Court Denies Terminally Ill Patients Access to Experimental Drugs
Terminally ill patients do not have the right to obtain access to unapproved prescription drugs that potentially are lifesaving, even if their physicians say the treatments offer the best chance of improved health, the U.S. Court of Appeals for the District of Columbia Circuit ruled on Tuesday, the Baltimore Sun reports (Baltimore Sun, 8/8).
In 2003, the Abigail Alliance for Better Access to Developmental Drugs and the Washington Legal Foundation filed a lawsuit against FDA to obtain access to experimental medications for terminally ill cancer patients.
The lawsuit asked FDA to provide a special initial approval of experimental medications that appear effective and allow their sale and distribution to terminally ill patients who have no other approved treatment options. FDA argued that programs currently exist to provide experimental medications to terminally ill patients and that increased access to such treatments would lead to unacceptable risk.
In May 2006, a three-judge panel of the court ruled that terminally ill patients should have access to experimental medications that have not reached Phase II clinical trials. According to the 2-1 decision, which reversed the dismissal of the lawsuit by a lower court, "barring a terminally ill patient from the use of a potentially lifesaving treatment impinges on this right of self-preservation." FDA appealed the decision and asked the full court to rehear the case. In November 2006, the court vacated the decision and agreed to rehear the case (California Healthline, 2/13).
In the majority opinion, Judge Thomas Griffith wrote, "Terminally ill patients desperately need curative treatments," but "their deaths can certainly be hastened by the use of a potentially toxic drug with no proven therapeutic benefit" (AP/Washington Times, 8/8).
Griffith added that the right of self-defense "cannot justify creating a constitutional right to assume any level of risk without regard to the scientific and medical judgment expressed through the clinical testing process" (Pollack, New York Times, 8/8).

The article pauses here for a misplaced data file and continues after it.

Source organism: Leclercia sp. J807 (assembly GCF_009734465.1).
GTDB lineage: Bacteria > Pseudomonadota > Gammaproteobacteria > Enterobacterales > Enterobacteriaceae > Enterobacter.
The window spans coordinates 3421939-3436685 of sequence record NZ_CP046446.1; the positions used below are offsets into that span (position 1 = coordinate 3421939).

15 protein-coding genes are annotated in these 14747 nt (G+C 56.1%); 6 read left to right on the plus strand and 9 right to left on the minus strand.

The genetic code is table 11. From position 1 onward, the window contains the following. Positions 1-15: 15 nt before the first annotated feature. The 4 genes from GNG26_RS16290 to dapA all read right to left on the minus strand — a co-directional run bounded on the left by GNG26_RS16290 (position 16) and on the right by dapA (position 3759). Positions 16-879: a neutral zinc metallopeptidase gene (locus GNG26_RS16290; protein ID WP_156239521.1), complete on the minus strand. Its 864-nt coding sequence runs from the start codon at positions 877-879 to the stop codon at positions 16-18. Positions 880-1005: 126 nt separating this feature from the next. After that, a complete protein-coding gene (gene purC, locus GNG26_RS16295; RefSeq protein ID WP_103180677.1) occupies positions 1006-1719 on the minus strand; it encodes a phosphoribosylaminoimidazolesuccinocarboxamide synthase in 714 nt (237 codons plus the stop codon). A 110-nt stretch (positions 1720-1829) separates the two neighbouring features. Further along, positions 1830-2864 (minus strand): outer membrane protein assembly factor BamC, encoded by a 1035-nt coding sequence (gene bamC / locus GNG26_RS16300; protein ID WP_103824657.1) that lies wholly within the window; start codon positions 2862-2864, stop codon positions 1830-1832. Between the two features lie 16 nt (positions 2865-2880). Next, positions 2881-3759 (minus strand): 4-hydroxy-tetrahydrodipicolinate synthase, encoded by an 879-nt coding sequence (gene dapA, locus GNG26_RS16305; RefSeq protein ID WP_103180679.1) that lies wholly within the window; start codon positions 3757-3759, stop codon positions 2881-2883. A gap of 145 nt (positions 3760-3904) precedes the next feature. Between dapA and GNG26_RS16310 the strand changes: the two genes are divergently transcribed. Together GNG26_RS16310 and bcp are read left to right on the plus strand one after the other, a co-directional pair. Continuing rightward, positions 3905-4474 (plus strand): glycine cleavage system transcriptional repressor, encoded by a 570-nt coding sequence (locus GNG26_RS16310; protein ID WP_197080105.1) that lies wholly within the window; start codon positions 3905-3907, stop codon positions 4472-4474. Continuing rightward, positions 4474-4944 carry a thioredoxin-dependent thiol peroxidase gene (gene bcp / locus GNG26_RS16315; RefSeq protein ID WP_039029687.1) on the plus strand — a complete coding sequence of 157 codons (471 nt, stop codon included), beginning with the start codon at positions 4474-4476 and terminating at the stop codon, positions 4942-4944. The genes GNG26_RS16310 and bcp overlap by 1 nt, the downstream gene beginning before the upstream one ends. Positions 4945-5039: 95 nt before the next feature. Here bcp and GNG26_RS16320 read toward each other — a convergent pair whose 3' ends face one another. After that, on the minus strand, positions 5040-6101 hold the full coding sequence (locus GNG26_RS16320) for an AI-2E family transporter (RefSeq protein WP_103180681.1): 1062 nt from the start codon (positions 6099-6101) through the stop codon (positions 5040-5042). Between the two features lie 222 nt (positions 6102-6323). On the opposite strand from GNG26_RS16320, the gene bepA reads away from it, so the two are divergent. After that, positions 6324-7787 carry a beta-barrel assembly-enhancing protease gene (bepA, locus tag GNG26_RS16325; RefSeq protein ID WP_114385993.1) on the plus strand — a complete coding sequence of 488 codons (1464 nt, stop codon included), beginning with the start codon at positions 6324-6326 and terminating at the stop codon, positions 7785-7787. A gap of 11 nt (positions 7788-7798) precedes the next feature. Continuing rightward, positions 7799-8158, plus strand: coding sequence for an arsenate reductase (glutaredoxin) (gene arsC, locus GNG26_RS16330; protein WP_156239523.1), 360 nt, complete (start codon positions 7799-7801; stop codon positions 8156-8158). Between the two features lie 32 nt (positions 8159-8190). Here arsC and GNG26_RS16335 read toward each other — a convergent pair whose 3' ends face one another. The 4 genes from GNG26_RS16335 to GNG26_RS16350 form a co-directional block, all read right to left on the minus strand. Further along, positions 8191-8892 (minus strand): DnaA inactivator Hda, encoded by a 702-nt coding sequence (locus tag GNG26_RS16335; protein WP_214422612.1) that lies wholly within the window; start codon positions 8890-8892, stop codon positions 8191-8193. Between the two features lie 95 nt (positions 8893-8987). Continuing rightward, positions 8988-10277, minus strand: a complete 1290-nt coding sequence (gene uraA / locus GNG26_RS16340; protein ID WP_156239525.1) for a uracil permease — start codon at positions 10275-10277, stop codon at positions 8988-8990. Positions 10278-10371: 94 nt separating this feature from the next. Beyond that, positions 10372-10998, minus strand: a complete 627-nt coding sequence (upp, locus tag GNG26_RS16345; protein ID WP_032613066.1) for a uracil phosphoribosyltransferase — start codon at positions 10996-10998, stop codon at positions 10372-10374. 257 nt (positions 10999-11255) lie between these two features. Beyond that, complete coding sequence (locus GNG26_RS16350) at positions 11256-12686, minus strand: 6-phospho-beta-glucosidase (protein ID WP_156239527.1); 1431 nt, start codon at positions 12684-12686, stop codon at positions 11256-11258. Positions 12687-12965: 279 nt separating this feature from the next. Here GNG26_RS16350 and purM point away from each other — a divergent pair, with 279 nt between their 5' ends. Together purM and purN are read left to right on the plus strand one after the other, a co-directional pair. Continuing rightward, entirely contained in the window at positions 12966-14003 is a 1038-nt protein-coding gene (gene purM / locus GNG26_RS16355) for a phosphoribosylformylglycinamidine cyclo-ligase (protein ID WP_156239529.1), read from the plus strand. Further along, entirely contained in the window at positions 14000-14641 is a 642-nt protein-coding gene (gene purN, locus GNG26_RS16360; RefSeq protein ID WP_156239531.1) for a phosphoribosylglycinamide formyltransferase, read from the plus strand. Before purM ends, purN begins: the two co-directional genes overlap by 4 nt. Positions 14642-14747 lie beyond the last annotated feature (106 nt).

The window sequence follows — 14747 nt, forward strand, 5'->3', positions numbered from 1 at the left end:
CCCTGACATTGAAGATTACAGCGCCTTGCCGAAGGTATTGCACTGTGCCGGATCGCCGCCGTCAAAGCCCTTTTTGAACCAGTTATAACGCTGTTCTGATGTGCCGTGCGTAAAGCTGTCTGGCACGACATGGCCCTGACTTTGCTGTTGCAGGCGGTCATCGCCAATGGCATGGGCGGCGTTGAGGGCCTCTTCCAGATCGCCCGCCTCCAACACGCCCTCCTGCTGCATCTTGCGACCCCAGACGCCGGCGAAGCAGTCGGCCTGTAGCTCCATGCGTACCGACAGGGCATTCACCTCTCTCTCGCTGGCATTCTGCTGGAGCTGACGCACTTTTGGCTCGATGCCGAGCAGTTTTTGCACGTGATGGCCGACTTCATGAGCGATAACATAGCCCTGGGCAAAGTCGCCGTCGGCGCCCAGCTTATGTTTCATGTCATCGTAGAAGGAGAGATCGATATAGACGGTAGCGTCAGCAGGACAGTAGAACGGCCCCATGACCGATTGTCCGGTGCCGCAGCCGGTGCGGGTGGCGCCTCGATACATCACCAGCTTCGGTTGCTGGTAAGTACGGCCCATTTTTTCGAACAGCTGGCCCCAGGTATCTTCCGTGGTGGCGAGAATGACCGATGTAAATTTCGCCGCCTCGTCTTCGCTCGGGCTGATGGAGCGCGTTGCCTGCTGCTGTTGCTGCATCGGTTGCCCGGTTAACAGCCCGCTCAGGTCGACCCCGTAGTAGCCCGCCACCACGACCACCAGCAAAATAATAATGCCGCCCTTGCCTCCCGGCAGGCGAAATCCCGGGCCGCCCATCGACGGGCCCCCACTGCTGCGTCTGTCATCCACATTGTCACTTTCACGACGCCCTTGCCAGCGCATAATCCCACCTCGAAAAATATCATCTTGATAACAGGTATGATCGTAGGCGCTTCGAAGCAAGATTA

"We conclude there is no fundamental right 'deeply rooted in this nation's history and tradition' of access to experimental drugs for the terminally ill," Griffith wrote.
The court suggested that patient advocates pursue the issue in Congress rather than the courts.
The two dissenting judges said that the ruling ignored the Constitution's protections for an individual's right to life and espoused "a dangerous brand of paternalism" that put the government's interest before the individual's (Savage, Los Angeles Times, 8/8).
In the minority opinion, Judge Judith Rogers wrote that the courts have established the right "to marry, to fornicate, to have children, to control the education and upbringing of children, to perform varied sexual acts in private and to control one's own body even if it results in one's own death or the death of a fetus," but "the right to try to save one's life is left out in the cold despite its textual anchor in the right to life" (AP/Washington Times, 8/8).
Frank Burroughs, founder of the Abigail Alliance, said the group was "dumbfounded that most of the justices tragically missed the merits of the case" (New York Times, 8/8). Burroughs said he expects legislation allowing access to experimental drugs in certain situations to be introduced in this congressional session (AP/Washington Times, 8/8).
FDA spokesperson Julie Zawisza said that the agency was happy with the ruling because it upheld the agency's "role in facilitating appropriate treatment access to investigational therapies while at the same time protecting the public at large by requiring that drugs are proven to be safe and effective before they may be marketed to U.S. consumers" (Los Angeles Times, 8/8).